Moles are common skin lesions made up of aggregated melanin, a biological pigment that makes moles dark brown or black in color.
A team of researchers has reported that they have created an artificial mole. Apparently, this form of bio-implant activates melanin to make a characteristic blemish form on the skin, just like the real thing. This "mole" also responds to cancer biomarkers.
The function is intended as an extreme early-warning system for those at risk of four major cancer types. The scientists developed this mole with the aim of expediting treatment, if necessary, as this may also enhance survival in some cases.
Artificial Mole Can Act as Indicator for Cancer
The synthetic mole is, in fact, an implant that is placed just under the skin. It deploys a biological network of engineered genes, which is capable of inducing the production of melanin in response to an elevated cancer biomarker.
The researchers decided on blood calcium levels as a biomarker since it is regulated by a range of proteins and other molecules that may become dysregulated, in case of cancer.
In this way, the implant was designed to detect some exceptionally common cancer types - breast, prostate, lung, and colon.
The artificial mole was innovated by Professor Martin Fussenegger and his team at ETH Zurich. They developed the concept due to observations in the past that early detection of such cancers can result in improved survival rates and reductions in healthcare costs and resources.
For example, the timely detection of breast cancer can result in chances of recovery as high as 98%. Delayed detection, on the other hand, may reduce these chances to approximately 25%. Therefore, people with an increased risk of such tumors (e.g. through family medical history) could have one of these pseudo-moles implanted for enhanced health monitoring and tracking.
These implants will also be presented in a paper in an April 2018 issue of the journal, Science Translational Medicine. The document will detail the development of the synthetic mole as a proof-of-concept.
This study involved the implant's development and testing, consisting of the gene network and living human cells in animal studies. They took the form of in vitro (prepared pigskin) and in vivo (mice) models.
The preliminary findings enabled the scientists to conclude that the moles were activated (which involved their turning into a round, brown mark) in response to very high calcium levels.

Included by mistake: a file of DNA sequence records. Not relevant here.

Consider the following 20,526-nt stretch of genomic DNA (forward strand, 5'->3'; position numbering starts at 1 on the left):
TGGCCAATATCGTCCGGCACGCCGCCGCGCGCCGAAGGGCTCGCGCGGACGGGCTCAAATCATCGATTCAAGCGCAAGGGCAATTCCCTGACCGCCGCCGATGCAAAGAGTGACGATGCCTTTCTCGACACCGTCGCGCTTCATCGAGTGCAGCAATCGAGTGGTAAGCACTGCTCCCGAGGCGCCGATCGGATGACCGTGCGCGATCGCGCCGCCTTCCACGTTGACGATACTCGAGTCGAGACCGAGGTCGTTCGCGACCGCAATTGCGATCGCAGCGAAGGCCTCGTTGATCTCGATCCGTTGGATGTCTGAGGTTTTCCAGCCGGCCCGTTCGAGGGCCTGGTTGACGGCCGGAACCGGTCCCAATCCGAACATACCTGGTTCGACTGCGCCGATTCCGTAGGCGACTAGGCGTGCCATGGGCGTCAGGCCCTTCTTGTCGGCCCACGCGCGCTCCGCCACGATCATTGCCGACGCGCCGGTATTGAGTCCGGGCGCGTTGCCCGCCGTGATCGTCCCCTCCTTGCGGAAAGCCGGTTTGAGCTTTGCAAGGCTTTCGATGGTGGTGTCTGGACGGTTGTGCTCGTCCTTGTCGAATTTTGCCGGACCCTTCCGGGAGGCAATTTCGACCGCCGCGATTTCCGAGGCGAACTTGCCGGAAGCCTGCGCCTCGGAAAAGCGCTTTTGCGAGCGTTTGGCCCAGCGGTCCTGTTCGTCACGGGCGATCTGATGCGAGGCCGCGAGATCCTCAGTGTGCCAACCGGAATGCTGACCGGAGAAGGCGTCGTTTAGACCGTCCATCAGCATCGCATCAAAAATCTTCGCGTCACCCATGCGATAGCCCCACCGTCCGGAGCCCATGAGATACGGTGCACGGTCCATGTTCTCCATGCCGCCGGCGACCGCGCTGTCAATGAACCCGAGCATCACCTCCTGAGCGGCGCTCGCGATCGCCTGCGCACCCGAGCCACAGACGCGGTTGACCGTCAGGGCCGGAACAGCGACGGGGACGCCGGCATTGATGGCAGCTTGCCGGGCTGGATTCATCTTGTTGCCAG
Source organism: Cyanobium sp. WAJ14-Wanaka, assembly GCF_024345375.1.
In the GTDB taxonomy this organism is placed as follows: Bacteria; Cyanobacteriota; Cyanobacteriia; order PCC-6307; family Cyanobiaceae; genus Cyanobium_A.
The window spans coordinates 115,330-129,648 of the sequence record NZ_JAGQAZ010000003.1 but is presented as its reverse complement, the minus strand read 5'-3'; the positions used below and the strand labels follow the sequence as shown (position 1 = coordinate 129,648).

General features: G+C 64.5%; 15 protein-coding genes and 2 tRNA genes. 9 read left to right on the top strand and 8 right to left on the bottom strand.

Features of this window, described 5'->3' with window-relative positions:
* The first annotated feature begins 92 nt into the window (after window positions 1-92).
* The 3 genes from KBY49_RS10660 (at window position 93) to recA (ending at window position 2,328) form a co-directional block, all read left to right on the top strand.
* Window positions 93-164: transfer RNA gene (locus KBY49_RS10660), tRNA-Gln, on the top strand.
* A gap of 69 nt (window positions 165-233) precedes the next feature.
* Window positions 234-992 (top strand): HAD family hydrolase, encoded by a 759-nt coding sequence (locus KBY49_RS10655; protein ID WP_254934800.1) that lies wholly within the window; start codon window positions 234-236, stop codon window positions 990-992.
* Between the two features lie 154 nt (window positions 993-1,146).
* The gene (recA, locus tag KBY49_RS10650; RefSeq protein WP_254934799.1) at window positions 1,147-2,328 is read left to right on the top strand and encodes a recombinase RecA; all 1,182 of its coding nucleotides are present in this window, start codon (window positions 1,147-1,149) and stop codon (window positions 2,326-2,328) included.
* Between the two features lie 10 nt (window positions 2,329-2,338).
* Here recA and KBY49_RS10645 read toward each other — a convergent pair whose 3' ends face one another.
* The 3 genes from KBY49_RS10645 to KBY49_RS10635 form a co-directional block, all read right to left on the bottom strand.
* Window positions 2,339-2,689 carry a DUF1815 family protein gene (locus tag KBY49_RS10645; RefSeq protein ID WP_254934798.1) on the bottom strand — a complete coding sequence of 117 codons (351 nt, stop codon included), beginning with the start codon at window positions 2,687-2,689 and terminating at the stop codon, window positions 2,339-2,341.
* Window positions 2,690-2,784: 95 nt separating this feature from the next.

Future of the “Mole”
Prof. Fussenegger noted that an 'activated' mole does not automatically mean the presence of a tumor, in all cases. It only means that the wearer is best advised to get a check-up. However, the ability to self-monitor the implant is also likely to reduce overall costs, as the Swiss researcher asserts.
Additionally, he conceded that not everyone will like the idea of having to monitor mole. But for these cases, the melanin in the implant's system could be switched out for an alternative indicator molecule only visible under red light. Checking implants could potentially become a part of regular doctors’ appointments.
The professor also admitted that his team does not have access to funds and resources for large-scale research, presently. Although, he accepted to be willing to partner with other groups in translational medicine in order to take the synthetic mole towards real-life clinical use.
On the other hand, these efforts would have to tackle a disadvantage of the implants - the cells in each 'mole' only last a year, at the most. Hopefully, the process that integrates them into each implant (encapsulation) will improve its longevity.
Highlights of the Study
A team of researchers based in Switzerland have developed an innovative 'mole' in which melanin accumulates in response to increased calcium levels in their vicinity.
Elevated blood calcium may indicate the presence of a tumor. Therefore, a high-risk patient could use such an implant to monitor early warning signs of the cancer. But, it is to be kept in mind that the synthetic moles are still in relatively elementary stages of testing.
Top Image: A simulated image of how a synthetic mole might look and act. (Source: ETH Zurich)